What is intervertebral disc disease in dogs?
Intervertebral disk disease (IVDD) is a common spinal disease found in dogs (it occasionally appears in cats). Typically, spinal surgery would be performed for dogs with intervertebral disk disease.
In dogs, the intervertebral discs are made up of cartilage that’s surrounded by a ring of fibrous tissue, which acts as a cushion between vertebrae surrounding the spinal cord. These discs are present between every set of vertebrae but the first two.
Healthy discs absorb shock, provide flexibility to the spine and allow your pooch’s body to move as it should (flexing, twisting and extending) while running and jumping. There are two parts to each disc: an outer fibrous annulus fibrosus and a gelatinous center known as nucleus pulposus.
Types of Intervertebral Disc Disease
There are three types of IVDD:
The middle part of the disc (nucleus pulposus) ruptures due to tears in the outer part of the disc (annulus fibrosis). This is also referred to as a slipped disc. This type of disc disease may happen anywhere along the spine, and you may notice a sudden inability to walk.
The nucleus pulposus loses normal water content and calcification can occur. Most disc herniations happen in the middle part of the back and clinical symptoms can vary from pain to paralysis as intolerable strain is put on the disc and the spinal cord becomes compressed.
Type 1 is most commonly found in small-breed dogs two years and older, such as the beagle, basset hound, miniature or toy poodle, shih tzu, dachshund and others, although larger breeds such as the Rottweiler and Labrador Retriever can also be impacted.
This type is a painful condition and in severe cases, is an emergency case that your dog should see a vet for immediately.
This condition typically progresses more slowly and is caused by a chronic bulging of the disc’s outer portion (the annulus) on the spinal cord, which can atrophy as a result of chronic compression. Occasionally, the annulus may tear and fragment, with the fragmented piece compressing the spinal cord. With this type, signs can develop progressively but quietly.
Surprisingly, it may or may not be painful and appears most often in middle-aged to older (5 to 12 years) medium and large-breed dogs. Symptoms are similar to those in Type 1.
With this type, dogs will experience a sudden onset of the disease, usually as a result of trauma or heavy exercise that causes a sudden tear to occur in the annulus. The spinal cord injury does not result in chronic compression of the spinal cord. Patients may recover by attending physiotherapy and rehabilitation, without surgery.
This is also a painful condition and you may notice your pooch has difficulty walking and controlling his hind limbs. Complete paralysis can also happen. Severe cases may be fatal as the spinal cord softens and dies, affecting the nerves your dog uses to breathe. This can lead to respiratory arrest.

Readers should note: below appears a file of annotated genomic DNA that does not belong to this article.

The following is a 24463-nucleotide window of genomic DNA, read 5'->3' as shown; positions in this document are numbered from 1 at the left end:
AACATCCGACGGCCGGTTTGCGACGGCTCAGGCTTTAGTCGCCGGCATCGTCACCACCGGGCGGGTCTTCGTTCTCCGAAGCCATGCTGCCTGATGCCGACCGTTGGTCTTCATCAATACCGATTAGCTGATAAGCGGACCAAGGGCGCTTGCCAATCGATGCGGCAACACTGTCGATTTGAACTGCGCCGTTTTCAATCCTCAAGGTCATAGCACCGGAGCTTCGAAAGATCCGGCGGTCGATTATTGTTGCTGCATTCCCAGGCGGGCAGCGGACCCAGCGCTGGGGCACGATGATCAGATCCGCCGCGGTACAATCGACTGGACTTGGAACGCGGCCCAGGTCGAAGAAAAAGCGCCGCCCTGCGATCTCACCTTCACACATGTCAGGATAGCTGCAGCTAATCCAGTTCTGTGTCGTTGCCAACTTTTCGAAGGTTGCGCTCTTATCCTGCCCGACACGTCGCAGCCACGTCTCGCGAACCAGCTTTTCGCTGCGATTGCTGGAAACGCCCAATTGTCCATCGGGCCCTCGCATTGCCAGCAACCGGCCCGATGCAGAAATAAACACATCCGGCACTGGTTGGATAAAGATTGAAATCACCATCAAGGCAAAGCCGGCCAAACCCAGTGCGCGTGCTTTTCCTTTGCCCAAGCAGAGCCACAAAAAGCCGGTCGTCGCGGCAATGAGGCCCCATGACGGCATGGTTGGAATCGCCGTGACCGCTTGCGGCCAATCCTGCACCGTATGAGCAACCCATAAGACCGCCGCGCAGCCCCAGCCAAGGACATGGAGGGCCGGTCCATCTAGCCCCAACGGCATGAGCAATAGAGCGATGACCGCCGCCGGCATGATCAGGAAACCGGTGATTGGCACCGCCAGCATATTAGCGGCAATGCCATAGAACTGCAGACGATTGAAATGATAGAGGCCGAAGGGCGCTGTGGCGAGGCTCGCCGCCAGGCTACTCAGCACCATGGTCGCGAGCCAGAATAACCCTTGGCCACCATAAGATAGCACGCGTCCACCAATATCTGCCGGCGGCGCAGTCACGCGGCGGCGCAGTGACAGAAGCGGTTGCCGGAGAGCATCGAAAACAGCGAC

What are symptoms of intervertebral disc disease?
Symptoms will vary depending on what type of IVDD your dog has. Signs can include:
- Holding the neck low
- Unable to fully lifted the head
- Neck or back pain
- Weak, uncoordinated movement within four limbs or hind limbs
- Limping on one or both front limbs
- Urinary incontinence
- Panting or shivering
- Paralysis in four limbs or difficulty breathing (severe cases that are surgical emergencies)
- Hunched back or stiff appearance
The most severe cases are particularly difficult for owners to watch as they can involve lost bladder function, inability to feel painful sensations and/or paralysis.
What causes intervertebral disc disease? Is it treatable or curable?
IVDD is an age-related, degenerative condition. Dogs with short and curved limbs (Lucas Terriers, Shih Tzus, Dachshunds and others) are more likely to experience early degenerative changes, which can result in calcification. The degeneration can ultimately lead to herniation of the disc and compression of the spinal cord.
Surgery for Dogs with IVDD
Cost of treatment depends on the procedure used, your pet’s specific condition and a number of other factors.
Your vet will use advanced diagnostic imaging to diagnose the condition. Mild cases may be treated conservatively by restricting movement (confining the dog to a cage) and pain relief, though scenarios that include paralysis will likely require surgery. Your dog may be able to walk again pain-free.
If response to pain is absent, this is an emergency and the prognosis for improvement is unfortunately poor. Depending on the complexity of the surgical procedure, the surgery may take 1 to 3 hours. Your dog will then need to rest and be monitored and assessed as he recovers. Physiotherapy will also be essential to his progress.
Long-term, dogs who do not regain the ability to walk may use a custom-built mobility cart, but have limited bladder control. His bladder may need to be emptied manually (owners can learn how to do this as they prepare to take their dog home.
Following successful spinal surgeries, dogs do not generally experience problems with the same disc, however you may see problems with remaining discs that degenerate. If possible, other discs are fenestrated during the procedure to decrease the risk of recurring IVDD.
Note: The advice provided in this post is intended for informational purposes and does not constitute medical advice regarding pets. For an accurate diagnosis of your pet's condition, please make an appointment with your vet.